By: Erin Ryan, Director, Center for Maternal & Young Child Health at Groundwork Ohio
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This week, on behalf of Groundwork Ohio, I submitted written testimony on behalf of Senate Bill 39 that would exempt certain baby products from sales and use tax.
My full testimony as presented to the committee is as follows.
Ohio State Senate
Ways and Means Committee
Senate Bill 39: Exempt certain baby products from sales and use tax
Erin Ryan | Director, Center for Maternal & Young Child Health
February 15, 2023
Chair Blessing, Vice Chair Roegner, Ranking Member Kent, and distinguished members of the Senate Ways and Means Committee, thank you for the opportunity to testify in support of Senate Bill 39, to exempt certain baby products from sales and use tax. My name is Erin Ryan, and I serve as the Director of the Center for Maternal & Young Child Health at Groundwork Ohio.
Groundwork Ohio, led by President & CEO Shannon Jones, is a statewide, nonpartisan public-policy research and advocacy organization that champions high-quality early learning and healthy development strategies from the prenatal period to age five, that lay a strong foundation for Ohio kids, families, and communities. Our vision is to make Ohio the best place to be a young child so that all children have the opportunity to reach their full potential.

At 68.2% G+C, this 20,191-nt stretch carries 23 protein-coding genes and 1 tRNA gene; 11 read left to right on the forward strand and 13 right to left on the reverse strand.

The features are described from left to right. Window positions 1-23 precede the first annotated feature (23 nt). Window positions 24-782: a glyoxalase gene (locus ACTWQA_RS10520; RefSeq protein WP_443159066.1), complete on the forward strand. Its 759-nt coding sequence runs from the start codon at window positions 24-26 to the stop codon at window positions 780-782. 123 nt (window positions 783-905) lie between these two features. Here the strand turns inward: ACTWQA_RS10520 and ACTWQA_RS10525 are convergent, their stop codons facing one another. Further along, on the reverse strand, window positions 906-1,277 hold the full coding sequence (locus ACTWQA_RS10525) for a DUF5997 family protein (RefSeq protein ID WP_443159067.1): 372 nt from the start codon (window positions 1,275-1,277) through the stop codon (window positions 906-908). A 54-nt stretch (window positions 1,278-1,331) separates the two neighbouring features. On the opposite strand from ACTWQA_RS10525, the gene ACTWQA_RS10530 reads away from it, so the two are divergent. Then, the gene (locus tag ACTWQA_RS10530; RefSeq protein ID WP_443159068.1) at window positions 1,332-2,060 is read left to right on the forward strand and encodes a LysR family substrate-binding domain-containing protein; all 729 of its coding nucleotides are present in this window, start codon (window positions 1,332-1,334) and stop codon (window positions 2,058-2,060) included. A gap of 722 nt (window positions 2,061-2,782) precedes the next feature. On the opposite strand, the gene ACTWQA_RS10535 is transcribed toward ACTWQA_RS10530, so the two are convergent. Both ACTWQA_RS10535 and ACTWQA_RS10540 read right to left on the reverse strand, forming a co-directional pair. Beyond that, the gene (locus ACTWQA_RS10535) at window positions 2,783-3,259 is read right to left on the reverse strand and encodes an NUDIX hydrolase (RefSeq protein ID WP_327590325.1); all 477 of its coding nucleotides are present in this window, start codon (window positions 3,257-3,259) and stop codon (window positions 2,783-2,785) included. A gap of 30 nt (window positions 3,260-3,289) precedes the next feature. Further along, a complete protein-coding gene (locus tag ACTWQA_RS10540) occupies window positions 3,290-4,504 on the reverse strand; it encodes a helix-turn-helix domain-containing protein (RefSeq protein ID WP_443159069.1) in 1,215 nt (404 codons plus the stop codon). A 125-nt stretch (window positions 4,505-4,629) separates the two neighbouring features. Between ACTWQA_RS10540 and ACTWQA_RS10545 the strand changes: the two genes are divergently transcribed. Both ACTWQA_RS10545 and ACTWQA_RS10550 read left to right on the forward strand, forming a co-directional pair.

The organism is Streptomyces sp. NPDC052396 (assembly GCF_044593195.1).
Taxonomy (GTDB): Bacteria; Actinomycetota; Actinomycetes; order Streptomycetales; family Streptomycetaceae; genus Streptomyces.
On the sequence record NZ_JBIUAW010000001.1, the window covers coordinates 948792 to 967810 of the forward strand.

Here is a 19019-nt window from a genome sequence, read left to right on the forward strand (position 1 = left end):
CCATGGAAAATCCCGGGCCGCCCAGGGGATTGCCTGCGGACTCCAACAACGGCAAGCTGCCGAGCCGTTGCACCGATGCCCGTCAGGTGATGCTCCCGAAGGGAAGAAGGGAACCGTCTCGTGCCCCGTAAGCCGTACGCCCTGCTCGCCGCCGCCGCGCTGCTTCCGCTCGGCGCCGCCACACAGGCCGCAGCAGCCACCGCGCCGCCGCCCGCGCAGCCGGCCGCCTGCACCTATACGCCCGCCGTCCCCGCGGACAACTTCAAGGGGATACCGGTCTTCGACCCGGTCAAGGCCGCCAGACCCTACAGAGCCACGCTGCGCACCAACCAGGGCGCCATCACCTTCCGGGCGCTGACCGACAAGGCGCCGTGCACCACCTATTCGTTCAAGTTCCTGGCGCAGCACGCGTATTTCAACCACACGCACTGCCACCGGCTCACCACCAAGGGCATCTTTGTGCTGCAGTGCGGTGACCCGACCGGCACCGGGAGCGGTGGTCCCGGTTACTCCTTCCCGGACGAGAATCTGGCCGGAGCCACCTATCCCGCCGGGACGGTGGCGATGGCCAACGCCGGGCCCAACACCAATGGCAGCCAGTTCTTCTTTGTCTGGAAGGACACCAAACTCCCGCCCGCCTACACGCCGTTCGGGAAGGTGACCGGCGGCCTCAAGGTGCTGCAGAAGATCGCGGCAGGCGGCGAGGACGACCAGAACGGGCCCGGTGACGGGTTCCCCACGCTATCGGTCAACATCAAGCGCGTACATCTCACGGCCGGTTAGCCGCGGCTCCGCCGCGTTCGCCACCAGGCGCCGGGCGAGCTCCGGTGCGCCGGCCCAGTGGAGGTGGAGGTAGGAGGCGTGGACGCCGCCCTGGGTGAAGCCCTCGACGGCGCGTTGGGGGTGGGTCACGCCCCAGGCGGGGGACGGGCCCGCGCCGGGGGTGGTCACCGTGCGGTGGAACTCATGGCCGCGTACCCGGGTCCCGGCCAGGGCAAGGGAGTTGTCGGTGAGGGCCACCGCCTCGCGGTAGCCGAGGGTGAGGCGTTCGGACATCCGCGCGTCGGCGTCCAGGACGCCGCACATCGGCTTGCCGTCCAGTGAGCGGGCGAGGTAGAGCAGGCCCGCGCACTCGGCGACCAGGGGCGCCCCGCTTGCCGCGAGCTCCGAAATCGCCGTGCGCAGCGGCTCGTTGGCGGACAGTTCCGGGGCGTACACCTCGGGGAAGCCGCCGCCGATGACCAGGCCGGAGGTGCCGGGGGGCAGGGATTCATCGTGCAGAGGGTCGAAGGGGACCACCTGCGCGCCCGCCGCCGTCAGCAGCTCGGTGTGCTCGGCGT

The mission of the Center for Maternal & Young Child Health, one of three “centers of excellence” housed within Groundwork, is to prepare Ohio for a better future by building and transforming systems that improve maternal and young child health, promote health equity, and prioritize prevention through policy development, research, and collaboration so that all Ohio mothers and young children thrive. The overall well-being and health of a family is directly tied to their economic status. When families have economic stability, their children can grow and thrive. Senate Bill 39 aligns with the goals of the Center exactly because of this connection to better supporting families’ economic opportunity.
Ohio is one of many states that utilizes the exemption of sales tax on items that serve as basic necessities of everyday life, including medicine and food. Senate Bill 39 recognizes the basic, necessary role that everyday baby items, such as diapers, strollers, and car seats, play in raising a baby, while also providing additional financial savings during a time when families face immense expenses when preparing for and welcoming a new child into their lives.
As you deliberate on this bill, it is crucial that you understand how it fits into the larger picture of the state of Ohio families with young children. After two years of extensive research, fact-gathering, and input from children and family experts throughout the state, including families themselves, we are proud to release the completed Early Childhood Dashboard. This first-of-its-kind tool incorporates more than 60 metrics across six domains, including early learning access, kindergarten readiness, poverty, prenatal care, well-child visits, and more, spotlighting the immense challenges and broad inequities faced by the families in our state.